I Am Going to Die

Sooner or later, we are all going to die. Keeping our eyes focused on eternity helps keep life in perspective.

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You’re going to die. I’m going to die. It’s going to happen.

One of my favorite movies is “What About Bob,” and there is a scene where Bob, an obsessive-compulsive neurotic, is discussing fear with his therapist’s son. The boy confronts Bob with his greatest fear: death.  

If we have put our faith in Jesus, death isn’t something we need to fear, but we need to be aware of it. Our time on earth is short. Eternity is forever. God loved every person on earth enough to send Jesus to die for them. God commands us to love others: we are to love our neighbors and love our enemies. We need to view ourselves and everyone else through an eternal lens.

“Do nothing from selfish ambition or conceit, but in humility count others more significant than yourselves. Let each of you look not only to his own interests, but also to the interests of others. Have this mind among yourselves, which is yours in Christ Jesus, who, though he was in the form of God, did not count equality with God a thing to be grasped, but emptied himself, by taking the form of a servant, being born in the likeness of men. And being found in human form, he humbled himself by becoming obedient to the point of death, even death on a cross. Therefore God has highly exalted him and bestowed on him the name that is above every name.” (Philippians 2:3-9 ESV)

When Jesus was visiting his friends Mary and Martha, Martha was preparing food while Mary was hanging out with Jesus. Annoyed, Martha asked Jesus if he cared that she was doing all the work while Mary was just listening to Jesus. Jesus answered: “Martha, Martha, you are anxious and troubled about many things, but one thing is necessary. Mary has chosen the good portion, which will not be taken away from her.” (Luke 10:41-42 ESV)

Mary had an eternal perspective. Martha had an earthly view. Most of the time, I’m Martha. I’m worried about what someone at church said about me. I want the last word in an argument with my husband. I gossip about difficult family members, rather than praying for them. I’m impatient. I get stressed about things with no eternal value.

Statistically, I’ve lived half my life, give or take a few years, and I need to make those remaining years count. I need to ask myself if I am thinking and doing the things that matter for eternity.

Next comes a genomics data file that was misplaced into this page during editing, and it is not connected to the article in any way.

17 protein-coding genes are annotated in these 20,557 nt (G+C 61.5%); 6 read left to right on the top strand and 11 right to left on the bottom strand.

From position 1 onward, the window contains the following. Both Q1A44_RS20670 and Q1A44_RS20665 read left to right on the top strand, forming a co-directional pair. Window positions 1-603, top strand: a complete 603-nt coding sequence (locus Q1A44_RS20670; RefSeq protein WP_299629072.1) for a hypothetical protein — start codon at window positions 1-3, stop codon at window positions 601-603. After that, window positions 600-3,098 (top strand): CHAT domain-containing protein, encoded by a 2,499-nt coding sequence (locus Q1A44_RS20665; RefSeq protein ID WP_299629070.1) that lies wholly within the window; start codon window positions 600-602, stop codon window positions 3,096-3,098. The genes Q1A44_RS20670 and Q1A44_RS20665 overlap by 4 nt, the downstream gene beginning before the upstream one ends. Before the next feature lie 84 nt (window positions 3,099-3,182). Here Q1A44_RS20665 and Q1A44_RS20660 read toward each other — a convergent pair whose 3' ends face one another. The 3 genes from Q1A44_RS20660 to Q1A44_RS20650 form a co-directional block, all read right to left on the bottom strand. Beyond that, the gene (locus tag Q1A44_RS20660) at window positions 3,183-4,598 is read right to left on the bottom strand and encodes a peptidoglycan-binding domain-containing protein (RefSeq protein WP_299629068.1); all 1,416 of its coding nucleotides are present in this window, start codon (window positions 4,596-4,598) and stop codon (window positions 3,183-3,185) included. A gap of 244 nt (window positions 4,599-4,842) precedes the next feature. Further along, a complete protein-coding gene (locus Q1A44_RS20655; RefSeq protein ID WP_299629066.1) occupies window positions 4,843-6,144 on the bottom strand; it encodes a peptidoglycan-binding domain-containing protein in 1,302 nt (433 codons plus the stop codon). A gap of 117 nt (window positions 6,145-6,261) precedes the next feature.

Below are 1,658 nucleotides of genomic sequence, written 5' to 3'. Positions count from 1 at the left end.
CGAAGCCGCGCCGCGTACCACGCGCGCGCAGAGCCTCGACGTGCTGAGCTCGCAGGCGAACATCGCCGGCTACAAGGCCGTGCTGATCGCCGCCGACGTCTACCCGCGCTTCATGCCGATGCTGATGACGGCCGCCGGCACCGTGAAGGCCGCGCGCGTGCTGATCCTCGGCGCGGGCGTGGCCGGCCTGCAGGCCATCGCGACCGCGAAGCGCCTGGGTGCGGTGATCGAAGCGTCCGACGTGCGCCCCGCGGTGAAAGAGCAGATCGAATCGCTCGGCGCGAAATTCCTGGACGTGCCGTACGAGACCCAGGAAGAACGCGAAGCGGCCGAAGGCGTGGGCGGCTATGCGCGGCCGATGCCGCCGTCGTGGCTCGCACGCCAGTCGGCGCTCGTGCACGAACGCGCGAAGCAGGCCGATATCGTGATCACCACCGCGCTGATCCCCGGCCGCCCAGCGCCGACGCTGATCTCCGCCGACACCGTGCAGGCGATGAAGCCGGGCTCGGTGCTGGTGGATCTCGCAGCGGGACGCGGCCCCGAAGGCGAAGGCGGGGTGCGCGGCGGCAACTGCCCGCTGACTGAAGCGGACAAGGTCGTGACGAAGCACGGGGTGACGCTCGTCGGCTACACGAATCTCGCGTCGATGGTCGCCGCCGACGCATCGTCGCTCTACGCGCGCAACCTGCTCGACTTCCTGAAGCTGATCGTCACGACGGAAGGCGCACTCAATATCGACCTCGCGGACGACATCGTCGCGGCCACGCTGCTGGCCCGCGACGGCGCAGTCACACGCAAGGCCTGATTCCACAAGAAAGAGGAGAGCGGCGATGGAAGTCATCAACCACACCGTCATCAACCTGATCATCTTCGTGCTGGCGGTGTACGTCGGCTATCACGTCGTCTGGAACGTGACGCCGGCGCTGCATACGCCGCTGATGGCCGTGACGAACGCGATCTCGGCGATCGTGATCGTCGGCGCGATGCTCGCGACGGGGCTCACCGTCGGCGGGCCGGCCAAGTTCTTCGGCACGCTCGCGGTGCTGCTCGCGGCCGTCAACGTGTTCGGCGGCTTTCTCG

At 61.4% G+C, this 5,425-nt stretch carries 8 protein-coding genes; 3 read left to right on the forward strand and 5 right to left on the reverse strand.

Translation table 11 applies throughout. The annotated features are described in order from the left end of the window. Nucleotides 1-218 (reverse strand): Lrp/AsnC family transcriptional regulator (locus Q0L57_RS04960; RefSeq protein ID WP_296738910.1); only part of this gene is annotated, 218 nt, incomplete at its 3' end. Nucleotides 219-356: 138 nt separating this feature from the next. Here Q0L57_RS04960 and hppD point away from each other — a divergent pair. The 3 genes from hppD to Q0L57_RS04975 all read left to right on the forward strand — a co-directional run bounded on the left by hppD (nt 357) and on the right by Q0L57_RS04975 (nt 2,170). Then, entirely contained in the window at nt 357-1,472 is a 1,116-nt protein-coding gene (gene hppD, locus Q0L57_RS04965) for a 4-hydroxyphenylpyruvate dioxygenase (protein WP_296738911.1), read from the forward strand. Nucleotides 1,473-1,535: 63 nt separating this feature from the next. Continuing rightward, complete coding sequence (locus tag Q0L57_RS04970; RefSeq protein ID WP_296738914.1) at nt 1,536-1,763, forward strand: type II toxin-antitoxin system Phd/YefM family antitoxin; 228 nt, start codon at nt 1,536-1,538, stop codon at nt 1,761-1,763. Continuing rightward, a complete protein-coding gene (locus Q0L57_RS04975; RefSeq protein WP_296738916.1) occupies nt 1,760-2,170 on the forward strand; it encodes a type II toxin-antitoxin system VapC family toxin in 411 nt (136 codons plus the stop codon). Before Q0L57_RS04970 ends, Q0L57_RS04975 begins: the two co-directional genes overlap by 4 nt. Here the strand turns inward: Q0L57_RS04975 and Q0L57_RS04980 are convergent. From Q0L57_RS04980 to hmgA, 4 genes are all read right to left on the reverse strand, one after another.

“From now on, therefore, we regard no one according to the flesh. Even though we once regarded Christ according to the flesh, we regard him thus no longer. For the love of Christ controls us, because we have concluded this: that one has died for all, therefore all have died; and he died for all, that those who live might no longer live for themselves but for him who for their sake died and was raised.” (2 Corinthians 5:14-16 ESV)

Along with spending time with Jesus every day, I need to remind myself that this earth is not my home. Today could be my last day on earth. And the person I’m struggling with might not be here tomorrow either. I need to view myself and everyone else in light of eternity.

I need to live and love, every day, like it’s my last.

Musings on the Kingdom of Heaven

#DailyBibleReading #BibleReadingPlan

“But what do you think about this?

A man with two sons told the older boy, ‘Son, go out and work in the vineyard today.’ The son answered, ‘No, I won’t go,’ but later he changed his mind and went anyway.

Then the father told the other son, ‘You go,’ and he said, ‘Yes, sir, I will.’ But he didn’t go.

“Which of the two obeyed his father?”

They replied, “The first.”

Then Jesus explained his meaning: “I tell you the truth, corrupt tax collectors and prostitutes will get into the Kingdom of God before you do. For John the Baptist came and showed you the right way to live, but you didn’t believe him, while tax collectors and prostitutes did. And even when you saw this happening, you refused to believe him and repent of your sins.” Matthew 21:28-32 

I am a poster child for “fly over” America. I live in the middle of the United States in a nice, middle-class house. I have a husband, two kids, and a dog. I drive my kids to sports and school.  I am a typical “soccer mom” (minus the soccer and the peppy smile and cute blonde pony-tail . . . I’m the mom hanging out in her car with no make-up and lots of gray hair, trying to finish an overdue library book while drinking lukewarm coffee).